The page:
Brazilian Journal of Infectious Diseases (BRAZ J INFECT DIS )
Publication of the Brazilian Society of Infectious Diseases. Mission: To publish relevant documents in the area of microbiology, infection and immune response to infectious agents.
- Impact factor1.04Show impact factor historyHide impact factor history
- 5-year impact1.07
- Cited half-life4.80
- Immediacy index0.11
- Article influence0.28
- WebsiteBrazilian Journal of Infectious Diseases website
- Other titlesBrazilian journal of infectious diseases (Online)
- Material typeDocument, Periodical, Internet resource
- Document typeInternet Resource, Computer File, Journal / Magazine / Newspaper
Publications in this journal
- Brazilian Journal of Infectious Diseases 11/2013;
Article: An unusual cause of neonatal sepsisBrazilian Journal of Infectious Diseases 01/2013; 17:726-728.
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ABSTRACT: In the present study we used two groups of Candida dubliniensis strains: one containing fluconazole-susceptible clinical isolates and another containing fluconazole-resistant laboratory derivative from the former to examine the changes on susceptibility accompanying the development of resistance to fluconazole. Our findings confirmed the ability of C. dubliniensis isolates to become resistant to fluconazole and indicated that this resistance was crossed with ketoconazole, itraconazole, ravuconazole and terbinafine. We also tested combinations of terbinafine, amphotericin B, itraconazole and voriconazole against both groups of isolates in a checkerboard assay. Surprisingly, most combinations evidenced indifferent interactions, and the best synergism appeared when terbinafine and itraconazole were combined against the fluconazole-resistant group.Brazilian Journal of Infectious Diseases 02/2012; 16(1):78.
- Brazilian Journal of Infectious Diseases 01/2011; 15:613-616.
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ABSTRACT: Objective: the different clinical and laboratory features and response to treatment of patients with acute brucellar epididymo-orchitis (BEO) reporting to the reference hospital in Southeastern Anatolia of Turkey. Material and methods: in this study, 27 male patients with brucellosis, who presented with epididymitis or epididymo-orchitis (EO) at the university hospital in Diyarbakir from 1998 to 2006, were included. They were compared with the other male patients. Positive blood culture or high agglutination titers of ≥ 1/160 and positive clinical manifestations of brucellosis were the main criteria for diagnosing brucellosis. Results: fourteen patients had unilateral EO. Leukocytosis was present in 10 patients; all of them had initial agglutination titers of ≥ 1/160 and 10 patients had a positive blood culture. All patients received combined therapy with streptomycin for the first 21 days (or oral rifampicin for 6-8 weeks) with doxycycline or tetracycline for 6-8 weeks. All showed improvement, fever subsided in 3-7 days, and the scrotal enlargement and tenderness regressed. Only one patient had a relapse within one year. Conclusion: in brucellosis-endemic areas, clinicians encountering EO should consider the likelihood of brucellosis. In this study, young age was the most common risk factor, and leukocytosis and high CRP level were the most common laboratory findings. Most cases were unilateral. All patients responded to medical management very well. Conservative management with combination antibiotic therapy was adequate for managing BEO. Conclusively, brucellosis must be considered as a cause of orchitis, especially in endemic regions like Turkey.Brazilian Journal of Infectious Diseases 08/2009; 2010(14(1)):109-115.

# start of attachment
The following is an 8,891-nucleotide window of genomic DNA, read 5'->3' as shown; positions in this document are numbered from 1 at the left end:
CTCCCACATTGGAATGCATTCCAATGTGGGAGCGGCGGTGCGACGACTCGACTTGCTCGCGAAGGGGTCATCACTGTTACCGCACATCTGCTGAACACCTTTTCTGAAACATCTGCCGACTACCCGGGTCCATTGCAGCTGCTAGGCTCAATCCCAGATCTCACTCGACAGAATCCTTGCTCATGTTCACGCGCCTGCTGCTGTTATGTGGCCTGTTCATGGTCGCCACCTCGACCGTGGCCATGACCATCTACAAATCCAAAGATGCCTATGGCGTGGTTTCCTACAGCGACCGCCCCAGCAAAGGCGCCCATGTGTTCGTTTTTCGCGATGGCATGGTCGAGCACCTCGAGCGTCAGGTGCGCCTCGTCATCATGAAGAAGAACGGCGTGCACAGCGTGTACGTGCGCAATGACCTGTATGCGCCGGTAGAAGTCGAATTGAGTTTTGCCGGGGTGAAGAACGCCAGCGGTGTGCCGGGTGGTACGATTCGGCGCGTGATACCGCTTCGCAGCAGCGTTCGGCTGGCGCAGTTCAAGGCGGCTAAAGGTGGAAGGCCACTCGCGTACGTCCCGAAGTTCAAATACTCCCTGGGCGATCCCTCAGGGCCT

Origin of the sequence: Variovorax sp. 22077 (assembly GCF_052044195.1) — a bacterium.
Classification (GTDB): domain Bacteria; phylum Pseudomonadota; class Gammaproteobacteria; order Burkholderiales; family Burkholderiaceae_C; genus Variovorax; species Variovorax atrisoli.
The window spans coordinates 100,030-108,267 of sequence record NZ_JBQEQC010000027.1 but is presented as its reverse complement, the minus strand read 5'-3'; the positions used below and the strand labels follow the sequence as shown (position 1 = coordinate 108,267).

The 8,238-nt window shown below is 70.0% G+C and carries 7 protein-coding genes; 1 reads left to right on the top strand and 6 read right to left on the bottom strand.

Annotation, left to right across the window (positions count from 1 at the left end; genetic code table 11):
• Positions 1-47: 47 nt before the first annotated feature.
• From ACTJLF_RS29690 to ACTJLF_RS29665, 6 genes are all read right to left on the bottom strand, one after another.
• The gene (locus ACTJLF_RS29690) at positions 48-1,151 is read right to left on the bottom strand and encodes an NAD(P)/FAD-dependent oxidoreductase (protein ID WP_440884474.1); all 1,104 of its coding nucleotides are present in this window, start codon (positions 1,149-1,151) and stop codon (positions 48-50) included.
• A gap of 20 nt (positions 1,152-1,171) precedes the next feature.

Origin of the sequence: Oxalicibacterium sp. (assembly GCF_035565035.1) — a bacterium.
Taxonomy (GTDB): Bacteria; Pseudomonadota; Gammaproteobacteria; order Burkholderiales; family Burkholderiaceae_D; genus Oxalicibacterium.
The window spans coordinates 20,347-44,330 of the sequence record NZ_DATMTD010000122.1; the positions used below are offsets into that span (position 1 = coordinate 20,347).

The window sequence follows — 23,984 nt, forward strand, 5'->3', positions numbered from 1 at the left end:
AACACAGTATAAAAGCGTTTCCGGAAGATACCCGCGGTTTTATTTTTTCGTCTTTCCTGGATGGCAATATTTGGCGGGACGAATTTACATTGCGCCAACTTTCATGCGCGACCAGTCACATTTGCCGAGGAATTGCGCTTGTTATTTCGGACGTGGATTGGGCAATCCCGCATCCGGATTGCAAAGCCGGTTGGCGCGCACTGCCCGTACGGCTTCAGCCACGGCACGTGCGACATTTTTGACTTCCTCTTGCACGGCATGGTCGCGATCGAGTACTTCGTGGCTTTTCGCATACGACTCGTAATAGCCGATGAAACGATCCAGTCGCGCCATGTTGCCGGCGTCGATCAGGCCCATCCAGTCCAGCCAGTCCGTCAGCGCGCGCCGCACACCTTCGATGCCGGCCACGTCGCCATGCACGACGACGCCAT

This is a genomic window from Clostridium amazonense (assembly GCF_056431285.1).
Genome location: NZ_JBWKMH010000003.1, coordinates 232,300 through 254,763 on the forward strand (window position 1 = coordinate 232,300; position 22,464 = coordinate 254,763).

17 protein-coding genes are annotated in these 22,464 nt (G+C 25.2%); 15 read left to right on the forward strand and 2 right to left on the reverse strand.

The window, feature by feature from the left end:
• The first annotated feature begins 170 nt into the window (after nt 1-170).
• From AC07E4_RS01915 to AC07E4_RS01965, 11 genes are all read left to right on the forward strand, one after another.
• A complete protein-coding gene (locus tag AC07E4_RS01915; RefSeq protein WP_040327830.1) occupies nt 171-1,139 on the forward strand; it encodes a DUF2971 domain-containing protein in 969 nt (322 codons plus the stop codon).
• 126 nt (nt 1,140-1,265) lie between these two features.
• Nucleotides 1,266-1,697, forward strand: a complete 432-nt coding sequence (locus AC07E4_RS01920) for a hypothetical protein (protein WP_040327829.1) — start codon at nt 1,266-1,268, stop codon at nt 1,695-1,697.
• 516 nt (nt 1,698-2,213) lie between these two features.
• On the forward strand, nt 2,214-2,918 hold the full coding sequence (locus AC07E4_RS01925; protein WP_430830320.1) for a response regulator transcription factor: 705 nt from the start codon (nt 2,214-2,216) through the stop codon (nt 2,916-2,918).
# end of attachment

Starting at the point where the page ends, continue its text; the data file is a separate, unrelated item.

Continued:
- Brazilian Journal of Infectious Diseases 01/2008; 12(6):516-520.
Data provided are for informational purposes only. Although carefully collected, accuracy cannot be guaranteed. The impact factor represents a rough estimation of the journal's impact factor and does not reflect the actual current impact factor. Publisher conditions are provided by RoMEO. Differing provisions from the publisher's actual policy or licence agreement may be applicable.
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